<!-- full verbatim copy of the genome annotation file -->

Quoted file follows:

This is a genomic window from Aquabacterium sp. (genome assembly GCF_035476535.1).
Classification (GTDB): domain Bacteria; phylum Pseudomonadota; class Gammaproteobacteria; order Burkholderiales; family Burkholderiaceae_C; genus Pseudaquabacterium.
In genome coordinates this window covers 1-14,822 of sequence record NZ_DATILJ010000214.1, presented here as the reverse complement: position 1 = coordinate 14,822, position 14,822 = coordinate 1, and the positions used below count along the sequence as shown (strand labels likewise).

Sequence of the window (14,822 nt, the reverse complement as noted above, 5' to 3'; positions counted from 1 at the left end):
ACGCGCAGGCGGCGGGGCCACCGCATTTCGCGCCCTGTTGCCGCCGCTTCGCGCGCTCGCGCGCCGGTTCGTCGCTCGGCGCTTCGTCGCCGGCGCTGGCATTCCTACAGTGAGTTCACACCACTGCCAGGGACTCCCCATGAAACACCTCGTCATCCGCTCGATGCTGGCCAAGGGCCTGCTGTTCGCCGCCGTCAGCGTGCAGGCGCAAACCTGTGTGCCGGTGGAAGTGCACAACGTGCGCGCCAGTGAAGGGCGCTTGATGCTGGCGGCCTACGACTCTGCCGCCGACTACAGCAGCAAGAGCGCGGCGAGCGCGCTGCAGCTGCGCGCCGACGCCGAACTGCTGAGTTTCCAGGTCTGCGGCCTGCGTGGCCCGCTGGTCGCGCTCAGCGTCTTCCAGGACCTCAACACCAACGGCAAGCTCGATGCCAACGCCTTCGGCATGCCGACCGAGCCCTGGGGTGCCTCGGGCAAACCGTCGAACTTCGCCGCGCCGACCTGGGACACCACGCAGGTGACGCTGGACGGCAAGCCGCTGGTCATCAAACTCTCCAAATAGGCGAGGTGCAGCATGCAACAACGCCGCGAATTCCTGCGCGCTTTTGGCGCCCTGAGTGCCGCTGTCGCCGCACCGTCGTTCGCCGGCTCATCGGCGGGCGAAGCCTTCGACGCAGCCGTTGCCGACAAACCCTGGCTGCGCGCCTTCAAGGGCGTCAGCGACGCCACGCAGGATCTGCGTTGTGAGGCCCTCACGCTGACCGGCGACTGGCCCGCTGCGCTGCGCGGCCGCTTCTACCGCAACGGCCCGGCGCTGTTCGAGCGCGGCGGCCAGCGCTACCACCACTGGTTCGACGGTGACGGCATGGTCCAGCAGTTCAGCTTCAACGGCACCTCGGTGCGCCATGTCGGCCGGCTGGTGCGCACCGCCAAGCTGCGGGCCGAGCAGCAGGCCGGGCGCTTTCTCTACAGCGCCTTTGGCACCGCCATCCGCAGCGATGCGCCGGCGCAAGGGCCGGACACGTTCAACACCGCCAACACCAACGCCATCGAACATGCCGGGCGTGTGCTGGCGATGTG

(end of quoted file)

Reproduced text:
This is a genomic window from Aquabacterium sp. (genome assembly GCF_035476535.1).
Classification (GTDB): domain Bacteria; phylum Pseudomonadota; class Gammaproteobacteria; order Burkholderiales; family Burkholderiaceae_C; genus Pseudaquabacterium.
In genome coordinates this window covers 1-14,822 of sequence record NZ_DATILJ010000214.1, presented here as the reverse complement: position 1 = coordinate 14,822, position 14,822 = coordinate 1, and the positions used below count along the sequence as shown (strand labels likewise).

Sequence of the window (14,822 nt, the reverse complement as noted above, 5' to 3'; positions counted from 1 at the left end):
ACGCGCAGGCGGCGGGGCCACCGCATTTCGCGCCCTGTTGCCGCCGCTTCGCGCGCTCGCGCGCCGGTTCGTCGCTCGGCGCTTCGTCGCCGGCGCTGGCATTCCTACAGTGAGTTCACACCACTGCCAGGGACTCCCCATGAAACACCTCGTCATCCGCTCGATGCTGGCCAAGGGCCTGCTGTTCGCCGCCGTCAGCGTGCAGGCGCAAACCTGTGTGCCGGTGGAAGTGCACAACGTGCGCGCCAGTGAAGGGCGCTTGATGCTGGCGGCCTACGACTCTGCCGCCGACTACAGCAGCAAGAGCGCGGCGAGCGCGCTGCAGCTGCGCGCCGACGCCGAACTGCTGAGTTTCCAGGTCTGCGGCCTGCGTGGCCCGCTGGTCGCGCTCAGCGTCTTCCAGGACCTCAACACCAACGGCAAGCTCGATGCCAACGCCTTCGGCATGCCGACCGAGCCCTGGGGTGCCTCGGGCAAACCGTCGAACTTCGCCGCGCCGACCTGGGACACCACGCAGGTGACGCTGGACGGCAAGCCGCTGGTCATCAAACTCTCCAAATAGGCGAGGTGCAGCATGCAACAACGCCGCGAATTCCTGCGCGCTTTTGGCGCCCTGAGTGCCGCTGTCGCCGCACCGTCGTTCGCCGGCTCATCGGCGGGCGAAGCCTTCGACGCAGCCGTTGCCGACAAACCCTGGCTGCGCGCCTTCAAGGGCGTCAGCGACGCCACGCAGGATCTGCGTTGTGAGGCCCTCACGCTGACCGGCGACTGGCCCGCTGCGCTGCGCGGCCGCTTCTACCGCAACGGCCCGGCGCTGTTCGAGCGCGGCGGCCAGCGCTACCACCACTGGTTCGACGGTGACGGCATGGTCCAGCAGTTCAGCTTCAACGGCACCTCGGTGCGCCATGTCGGCCGGCTGGTGCGCACCGCCAAGCTGCGGGCCGAGCAGCAGGCCGGGCGCTTTCTCTACAGCGCCTTTGGCACCGCCATCCGCAGCGATGCGCCGGCGCAAGGGCCGGACACGTTCAACACCGCCAACACCAACGCCATCGAACATGCCGGGCGTGTGCTGGCGATGTG